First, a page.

The $51.1 Million Man!!!November 15th Update: $51.1 BID!!!!!!!!!!!!!!!!!!!!!
Step one complete. The winner of the 2006 Daisuke Matsuzaka Sweepstakes is………
……the Boston Red Sox, at a price of $51 million. In a huge shocker, the Red Sox have splashed a huge wad of cash on Japan’s finest pitcher, and effectively blocked their rivals from acquiring him. The addition of Matsuzaka does a number of other things as well. It gives Boston an inroad to the lucrative Asian market. It fills a rotation spot with a player of scintillating potential. I’ve written on a number of occasions that any team who spends more than $20 million per season on a pitcher is going overboard. I ruffled the feathers of Red Sox fans in saying so, but I seek to be consistent. I would have said this regarding any team that produced such an unprecedented expenditure, including the Yankees. I’ll clarify my opinion a bit more.
Who is the most free-spending, big wallet in baseball? The Yankees. Is it good for the sport? Opinions vary, depending on their source. I say, no. The Yankees $200 million budget makes a mockery of the competitive nature of the league. The net $50 million a year loss that the team is taking is made up in other places, but is also a testament to the Steinbrenner commitment to overspending to win. As a Yankee fan, I enjoy the benefits of this situation, but as a baseball fan I don’t see how it is good for the sport in any way. There are plenty of examples of how this works to the detriment of baseball, originating in the Bronx. I also see other examples, however, and feel that I should point them out, regardless of the source. The Alex Rodriguez signing in Texas was a blotch on the financial ledger of free agency. The Yankees signing of Jason Giambi was another such pockmark. The Red Sox signing of Matsuzaka may also rank as one of those obscene moments in professional sports that leaves people with a bitter taste in their mouths.
Before this becomes a Red Sox/Yankees thing, and before more people accuse me of being an idiot, incapable of lateral thinking, let me say this. I recognize that the new marketing opportunities that this bid produced for the Red Sox offset some of the cost. I recognize that a commodity like an ace pitcher is always something for which teams overpay. I also recognize that merchandising, tourism, and television revenue will increase in this one bold move. I applaud the Red Sox. This was a stroke of supreme competitive brilliance. It is also very hard to believe that the new revenue streams, and the number of additional wins that it produces for the club, are worth a potential 4-year outlay of $120 million. That’s $30 million a year for the player. Is there $8 or 10 million per year that will arrive in Boston as a result of Matsuzaka joining the club? I don’t think that’s realistic. There’s no problem if you understand that you will lose a lot of money on this deal in order to win. Yankee fans have come to terms with this, and take more than their fair share of heat from mid-market fans as a result. That’s part of the game.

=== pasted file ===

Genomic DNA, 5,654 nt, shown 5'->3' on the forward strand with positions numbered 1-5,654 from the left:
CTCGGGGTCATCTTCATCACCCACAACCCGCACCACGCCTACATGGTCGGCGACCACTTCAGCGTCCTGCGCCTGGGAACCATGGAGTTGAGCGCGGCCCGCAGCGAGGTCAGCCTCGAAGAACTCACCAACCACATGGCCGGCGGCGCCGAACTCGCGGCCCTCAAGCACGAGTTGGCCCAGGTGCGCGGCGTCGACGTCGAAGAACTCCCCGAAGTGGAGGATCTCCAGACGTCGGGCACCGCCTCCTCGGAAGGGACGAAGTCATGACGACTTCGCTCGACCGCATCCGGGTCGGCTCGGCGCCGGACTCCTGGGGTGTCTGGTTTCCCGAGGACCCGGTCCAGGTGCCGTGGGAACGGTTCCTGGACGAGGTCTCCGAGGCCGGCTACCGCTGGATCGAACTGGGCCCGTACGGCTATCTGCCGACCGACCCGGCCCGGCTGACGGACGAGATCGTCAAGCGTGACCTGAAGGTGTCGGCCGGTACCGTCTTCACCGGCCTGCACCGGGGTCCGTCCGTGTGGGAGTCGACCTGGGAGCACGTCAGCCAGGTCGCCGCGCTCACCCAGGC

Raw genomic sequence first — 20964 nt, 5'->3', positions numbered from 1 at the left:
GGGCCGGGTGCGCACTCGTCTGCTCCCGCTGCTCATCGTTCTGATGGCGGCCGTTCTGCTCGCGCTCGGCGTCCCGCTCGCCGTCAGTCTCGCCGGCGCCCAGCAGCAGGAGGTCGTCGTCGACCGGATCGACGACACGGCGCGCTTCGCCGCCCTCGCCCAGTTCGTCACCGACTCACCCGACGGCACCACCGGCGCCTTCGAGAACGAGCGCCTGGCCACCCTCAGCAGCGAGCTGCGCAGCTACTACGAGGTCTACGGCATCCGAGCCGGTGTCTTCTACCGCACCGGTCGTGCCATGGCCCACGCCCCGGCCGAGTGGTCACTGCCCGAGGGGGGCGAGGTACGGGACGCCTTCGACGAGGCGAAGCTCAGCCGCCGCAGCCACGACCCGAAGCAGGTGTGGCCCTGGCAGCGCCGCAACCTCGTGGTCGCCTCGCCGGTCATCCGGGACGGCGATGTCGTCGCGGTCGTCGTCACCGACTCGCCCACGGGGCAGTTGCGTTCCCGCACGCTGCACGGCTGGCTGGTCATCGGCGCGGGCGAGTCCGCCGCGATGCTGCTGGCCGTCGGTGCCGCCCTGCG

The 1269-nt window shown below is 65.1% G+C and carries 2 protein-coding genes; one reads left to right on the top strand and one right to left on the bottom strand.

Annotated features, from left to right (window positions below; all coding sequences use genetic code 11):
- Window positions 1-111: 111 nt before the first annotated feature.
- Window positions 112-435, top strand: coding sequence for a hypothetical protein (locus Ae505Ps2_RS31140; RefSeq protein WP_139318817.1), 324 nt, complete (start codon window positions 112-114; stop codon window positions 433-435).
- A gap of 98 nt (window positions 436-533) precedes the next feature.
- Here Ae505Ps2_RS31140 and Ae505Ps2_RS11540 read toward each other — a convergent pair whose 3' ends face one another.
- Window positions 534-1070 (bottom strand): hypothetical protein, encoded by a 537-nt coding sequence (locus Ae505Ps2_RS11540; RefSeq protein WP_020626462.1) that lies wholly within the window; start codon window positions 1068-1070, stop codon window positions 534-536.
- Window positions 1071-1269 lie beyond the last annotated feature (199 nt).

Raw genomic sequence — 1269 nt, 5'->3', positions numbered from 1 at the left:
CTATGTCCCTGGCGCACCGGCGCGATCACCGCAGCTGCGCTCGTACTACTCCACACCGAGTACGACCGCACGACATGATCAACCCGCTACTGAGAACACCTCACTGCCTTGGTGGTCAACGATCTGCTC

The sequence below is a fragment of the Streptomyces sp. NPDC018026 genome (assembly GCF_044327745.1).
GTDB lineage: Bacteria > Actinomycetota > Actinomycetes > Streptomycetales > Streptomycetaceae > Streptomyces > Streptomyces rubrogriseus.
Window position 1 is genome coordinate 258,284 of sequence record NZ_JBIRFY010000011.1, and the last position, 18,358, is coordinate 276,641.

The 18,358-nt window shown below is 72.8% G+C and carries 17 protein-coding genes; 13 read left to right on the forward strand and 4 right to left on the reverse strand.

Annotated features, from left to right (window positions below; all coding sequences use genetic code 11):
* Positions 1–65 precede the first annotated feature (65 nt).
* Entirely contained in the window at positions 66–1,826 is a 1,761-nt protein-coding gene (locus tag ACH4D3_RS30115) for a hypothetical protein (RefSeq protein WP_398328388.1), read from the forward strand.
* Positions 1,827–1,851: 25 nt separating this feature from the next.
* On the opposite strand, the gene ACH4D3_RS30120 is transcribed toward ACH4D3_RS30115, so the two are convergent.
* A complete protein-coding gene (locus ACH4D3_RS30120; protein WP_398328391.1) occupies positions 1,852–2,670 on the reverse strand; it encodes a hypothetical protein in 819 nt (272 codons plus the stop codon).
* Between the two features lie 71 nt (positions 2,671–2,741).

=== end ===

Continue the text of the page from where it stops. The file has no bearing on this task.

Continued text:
Okay. Enough with the skepticism. It’s more important to talk about what it does for the club on the field. We can worry about dollars and cents all we want, but what fans want is a title. How does Matsuzaka help the Red Sox win a title? That’s easier to answer.
The Red Sox have added some much needed firepower to the rotation. By all accounts, Matsuzaka will be at least a #3 pitcher. Very few nay-sayers are still floating around with Irabu on their tongues. They’ll come around. Believe me. At this price, it is a bit disappointing for the club if Daisuke is a #3 starter, but should that be the case the Red Sox are perhaps one of the few teams that can absorb that kind of over-spending and remain a contender without blinking. I don’t see this as the case, however. I think the Sox have just added a legitimate #1 starter that will get better in his 2nd and 3rd years, to the tune of Cy Young contention. That’s what they are paying for, and I’m very confident that’s what they will get, whatever the prevailing opinions are from around the web.
With Schilling’s age, weight, and durability in question the Sox needed a stud. With Beckett’s difficult transition to the American League, the Sox needed a guy with steel will and a tough mound presence. With Jon Lester’s illness and Papelbon’s inexperience as a Major League starter, Boston needed a guy with experience and stamina. They got all of those things, and then some. There are still questions to be answered in the Red Sox rotation to be sure, but I believe that Matsuzaka is not one of them. Plug him in and watch him dominate.
The AL Central has become one of the most competitive divisions in all of professional sports with the White Sox, Twins, and Tigers all beating each other up day in and day out. The AL wild card is likely to come from that division quite frequently if the current rosters are maintained and strengthened. Each has a good rotation, strong bullpens, and some pop in the lineup. The AL East will likely boil down to the greatest rivalry in sports, Yankees and Red Sox. It also means that, like this season, the 2nd place club may be at home playing golf while the other is fighting it out for the World Series. With those stakes at hand, the Red Sox have made the most significant move in advancing to the division crown. While Brian Cashman builds for the future, the Red Sox are pressing the agenda and aggressively seeking leverage to force Derek Jeter to spend more time in October selling women’s perfume. I applaud this gamesmanship. Boston is run by some very intelligent people, and there’s reason to rejoice in Beantown.
I’ll be following this piece with a closer look at Matsuzaka on the field, in a Boston uniform. What numbers can we expect? How many wins is he worth? What is the reaction in Japan. Will he in fact saty a Red Sock, or will he be traded? Stay tuned.